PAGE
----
Welcome back to Tuesday Tutorials. This weeks’ topic is adding colored pencil over a water soluble under drawing.
This post is the follow up to last week’s Tuesday Tutorial, in which I showed how to draw an under drawing using water soluble colored pencils. If you missed that post or if you’d like a quick review before continuing, you can find the post here.
For this step, I switched from Faber-Castell pencils (Art Grip Aquarelle), to Prismacolor Premier Soft Core pencils. It wasn’t until later that I realized I could have used the same colors had I used Faber-Castell Polychromos instead.
My bad! I guess I’m still not accustomed to having Polychromos pencils to use!
Anyway, if you’re following this tutorial, if you have Polychromos, and if you want to use them instead of Prismacolor, go ahead. Do a little bit of color matching, and you should get good results.
Adding Traditional Colored Pencil Over a Water Soluble Under Drawing
Layer Prismacolor Jade Green over all of the sky except the bottom one quarter to one third. Use a combination of strokes and two or three layers to draw smooth color.
Next, layer Powder Blue over all of the sky, top to horizon. Use the same methods and strokes to cover the paper.
Keep your pencils sharp and vary the type and direction of the strokes from one layer to the next, in order to draw a sky with even color and few or no visible pencil strokes. Use light to medium-pressure for both colors.
Next, add several layers of Slate Gray. Draw the darkest values at the top of the sky, but don’t create a lot of variation toward the horizon. This sky is not clear. The landscape was in sunshine when I took the photograph, but the sky was still full of clouds.
Vary strokes from layer to layer. I used diagonal strokes in both directions, as well as horizontal strokes and vertical strokes. As I finished the Slate Gray layer, I even used the side of the pencil to lightly glaze color over the sky.
In areas where the color layer was a little rough, I used tiny, circular strokes to fill in some of the paper holes and smooth out the color.
Once the sky is the color and value you want, blend the color by burnishing. You can use a colorless blender to burnish if you don’t want to change the colors.
If you want to make them lighter without changing the color, use a white pencil to burnish.
I chose to burnish with Powder Blue to lighten the sky and give it a blue cast.
This illustration shows the sky about half burnished, so you can see the difference burnishing makes.
Here is the sky completely burnished.
TIP: When burnishing an area that has gradations in color or value, start with the lightest areas and work into the darker areas. If you work from dark to light, you may leave dark marks in light areas. Once these marks are burnished into a drawing, it can be difficult to remove them.
Layer Jade Green and Slate Gray into the most distant hills. Use medium to medium heavy pressure to apply one layer of Jade Green, followed by a layer of Slate Gray. Continue to alternate layers until you have the color and value you want.
TIP: It’s helpful to overlap the colors so that the color is not uniform, but you don’t need to draw a great deal of detail because these hills are a good distance away.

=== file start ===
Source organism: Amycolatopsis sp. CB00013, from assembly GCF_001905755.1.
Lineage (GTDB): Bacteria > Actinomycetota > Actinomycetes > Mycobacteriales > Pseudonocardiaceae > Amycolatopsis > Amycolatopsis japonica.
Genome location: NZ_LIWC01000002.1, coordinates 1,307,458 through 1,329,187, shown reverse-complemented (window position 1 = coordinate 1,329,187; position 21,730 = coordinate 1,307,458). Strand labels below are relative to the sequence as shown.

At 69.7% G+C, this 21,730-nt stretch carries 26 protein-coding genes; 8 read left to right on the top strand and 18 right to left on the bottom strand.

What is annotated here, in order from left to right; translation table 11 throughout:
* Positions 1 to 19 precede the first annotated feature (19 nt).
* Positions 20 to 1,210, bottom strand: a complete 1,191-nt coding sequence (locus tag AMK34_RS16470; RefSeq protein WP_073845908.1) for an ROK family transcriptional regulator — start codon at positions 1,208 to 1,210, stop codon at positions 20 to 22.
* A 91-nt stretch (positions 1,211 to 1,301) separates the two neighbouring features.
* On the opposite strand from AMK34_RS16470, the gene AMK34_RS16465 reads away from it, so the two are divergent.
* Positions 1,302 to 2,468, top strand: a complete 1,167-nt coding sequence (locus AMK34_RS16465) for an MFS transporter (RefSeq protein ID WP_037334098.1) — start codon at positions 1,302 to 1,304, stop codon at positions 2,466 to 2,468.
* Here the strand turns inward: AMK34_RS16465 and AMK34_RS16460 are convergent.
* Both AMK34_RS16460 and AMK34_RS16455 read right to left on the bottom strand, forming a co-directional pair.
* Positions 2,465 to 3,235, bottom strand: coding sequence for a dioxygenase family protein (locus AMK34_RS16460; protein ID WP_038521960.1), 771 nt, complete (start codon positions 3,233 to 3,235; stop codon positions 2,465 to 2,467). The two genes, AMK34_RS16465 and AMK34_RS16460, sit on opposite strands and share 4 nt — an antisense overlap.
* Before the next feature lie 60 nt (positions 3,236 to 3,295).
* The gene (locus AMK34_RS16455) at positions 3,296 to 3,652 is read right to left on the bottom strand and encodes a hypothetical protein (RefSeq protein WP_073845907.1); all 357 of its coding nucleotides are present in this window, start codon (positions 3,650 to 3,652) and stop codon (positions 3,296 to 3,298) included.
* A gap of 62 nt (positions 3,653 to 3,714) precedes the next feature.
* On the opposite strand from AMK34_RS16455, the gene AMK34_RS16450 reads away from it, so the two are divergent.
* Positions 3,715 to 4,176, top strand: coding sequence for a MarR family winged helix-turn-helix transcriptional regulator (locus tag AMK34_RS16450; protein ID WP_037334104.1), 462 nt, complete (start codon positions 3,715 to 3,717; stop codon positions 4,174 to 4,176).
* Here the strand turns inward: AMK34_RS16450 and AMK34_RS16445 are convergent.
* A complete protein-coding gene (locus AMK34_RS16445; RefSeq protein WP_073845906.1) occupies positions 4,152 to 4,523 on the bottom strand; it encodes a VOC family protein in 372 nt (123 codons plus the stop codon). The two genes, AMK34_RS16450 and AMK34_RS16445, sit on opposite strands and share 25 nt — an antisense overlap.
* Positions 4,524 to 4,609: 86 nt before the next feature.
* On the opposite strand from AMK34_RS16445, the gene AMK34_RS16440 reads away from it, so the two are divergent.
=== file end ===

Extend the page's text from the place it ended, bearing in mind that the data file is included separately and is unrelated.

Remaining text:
When the colors and values are the way you want them, burnish with Powder Blue. Make sure to soften the edges of the hills where they meet the sky. You don’t want those edges to be too sharp.
You can also use a warmer color to burnish parts of the middle hill if you wish. I used Cream in the lower portions on the left. This will create a transition between the shadowed parts of the landscape and the sunlit parts.
You can also wait until after the drawing is finished to add these touches.
Layer Jade Green very lightly over the large hill in the middle, just behind the most distant trees. It’s all right to use a blunt pencil. The texture of the paper helps create the look of the landscape. Use light to medium light pressure. Cover all of the hill, but don’t worry about filling in every paper hole.
Then layer Sand over that using light to medium-light pressure.
Layer Chartreuse over the hills immediately behind the trees. Use a sharp pencil and light pressure to lay down an even layer of color.
Make sure to add a few “holes” where the hills show through the trees.
Next, add the cast shadow from the large trees on the left with a lightly applied glaze of Dark Green. This shape should be fairly even, but it’s okay if you end up with patches of brighter green showing through the shadow. That will make the shadow look more like a shadow and less like a piece of dark green fabric lying on the hillside!
Layer Dark Green into the darkest shadows of the trees. Make sure the pencil is sharp. Use light-medium pressure and squiggly strokes to mimic groups of foliage.
Add Dark Brown over that, followed by Indigo Blue to darken the shadows, but maintain a natural looking green color.
In this illustration, the trees on the far right show only the under drawing. Next to them, I’ve added only Dark Green in the shadows.
In the next group, Dark Green and Dark Brown have been applied and the tree on the left shows Dark Green, Dark Brown, and Indigo Blue layered into the shadows, then Dark Green applied with lighter pressure over most of the rest of the tree.
The next step in the process is finishing the shadows on all of the trees. Then I’ll pick up how I finished the trees, drew the foreground, and made final adjustments to the drawing, all in the next post. I hope you’ll join me.